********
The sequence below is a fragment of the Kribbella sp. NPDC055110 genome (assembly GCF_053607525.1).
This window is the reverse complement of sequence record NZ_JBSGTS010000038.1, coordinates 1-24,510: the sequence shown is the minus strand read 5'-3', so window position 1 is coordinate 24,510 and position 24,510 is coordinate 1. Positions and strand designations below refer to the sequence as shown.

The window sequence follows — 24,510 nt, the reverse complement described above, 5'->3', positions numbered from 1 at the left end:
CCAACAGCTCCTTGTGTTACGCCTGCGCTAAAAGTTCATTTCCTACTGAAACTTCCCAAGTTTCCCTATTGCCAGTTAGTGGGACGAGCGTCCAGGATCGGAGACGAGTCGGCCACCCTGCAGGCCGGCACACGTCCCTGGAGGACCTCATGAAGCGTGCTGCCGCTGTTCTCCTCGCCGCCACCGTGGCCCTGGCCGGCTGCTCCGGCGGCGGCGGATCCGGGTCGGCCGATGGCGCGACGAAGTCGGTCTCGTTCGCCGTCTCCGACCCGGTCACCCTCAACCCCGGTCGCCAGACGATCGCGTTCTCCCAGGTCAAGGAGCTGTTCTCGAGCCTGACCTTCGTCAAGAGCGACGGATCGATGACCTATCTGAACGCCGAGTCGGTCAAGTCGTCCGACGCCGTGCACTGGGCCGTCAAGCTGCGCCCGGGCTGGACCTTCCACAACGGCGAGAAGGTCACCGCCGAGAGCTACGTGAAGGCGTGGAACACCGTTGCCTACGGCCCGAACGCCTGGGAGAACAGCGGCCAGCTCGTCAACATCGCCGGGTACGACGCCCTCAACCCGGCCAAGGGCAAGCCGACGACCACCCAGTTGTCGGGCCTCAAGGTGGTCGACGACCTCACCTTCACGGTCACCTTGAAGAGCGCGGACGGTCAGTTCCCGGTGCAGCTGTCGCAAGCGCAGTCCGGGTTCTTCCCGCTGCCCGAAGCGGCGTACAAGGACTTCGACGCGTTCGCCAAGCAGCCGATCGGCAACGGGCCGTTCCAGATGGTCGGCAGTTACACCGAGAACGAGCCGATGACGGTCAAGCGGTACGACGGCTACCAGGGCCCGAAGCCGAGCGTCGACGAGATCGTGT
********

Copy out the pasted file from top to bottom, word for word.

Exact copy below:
The sequence below is a fragment of the Kribbella sp. NPDC055110 genome (assembly GCF_053607525.1).
This window is the reverse complement of sequence record NZ_JBSGTS010000038.1, coordinates 1-24,510: the sequence shown is the minus strand read 5'-3', so window position 1 is coordinate 24,510 and position 24,510 is coordinate 1. Positions and strand designations below refer to the sequence as shown.

The window sequence follows — 24,510 nt, the reverse complement described above, 5'->3', positions numbered from 1 at the left end:
CCAACAGCTCCTTGTGTTACGCCTGCGCTAAAAGTTCATTTCCTACTGAAACTTCCCAAGTTTCCCTATTGCCAGTTAGTGGGACGAGCGTCCAGGATCGGAGACGAGTCGGCCACCCTGCAGGCCGGCACACGTCCCTGGAGGACCTCATGAAGCGTGCTGCCGCTGTTCTCCTCGCCGCCACCGTGGCCCTGGCCGGCTGCTCCGGCGGCGGCGGATCCGGGTCGGCCGATGGCGCGACGAAGTCGGTCTCGTTCGCCGTCTCCGACCCGGTCACCCTCAACCCCGGTCGCCAGACGATCGCGTTCTCCCAGGTCAAGGAGCTGTTCTCGAGCCTGACCTTCGTCAAGAGCGACGGATCGATGACCTATCTGAACGCCGAGTCGGTCAAGTCGTCCGACGCCGTGCACTGGGCCGTCAAGCTGCGCCCGGGCTGGACCTTCCACAACGGCGAGAAGGTCACCGCCGAGAGCTACGTGAAGGCGTGGAACACCGTTGCCTACGGCCCGAACGCCTGGGAGAACAGCGGCCAGCTCGTCAACATCGCCGGGTACGACGCCCTCAACCCGGCCAAGGGCAAGCCGACGACCACCCAGTTGTCGGGCCTCAAGGTGGTCGACGACCTCACCTTCACGGTCACCTTGAAGAGCGCGGACGGTCAGTTCCCGGTGCAGCTGTCGCAAGCGCAGTCCGGGTTCTTCCCGCTGCCCGAAGCGGCGTACAAGGACTTCGACGCGTTCGCCAAGCAGCCGATCGGCAACGGGCCGTTCCAGATGGTCGGCAGTTACACCGAGAACGAGCCGATGACGGTCAAGCGGTACGACGGCTACCAGGGCCCGAAGCCGAGCGTCGACGAGATCGTGT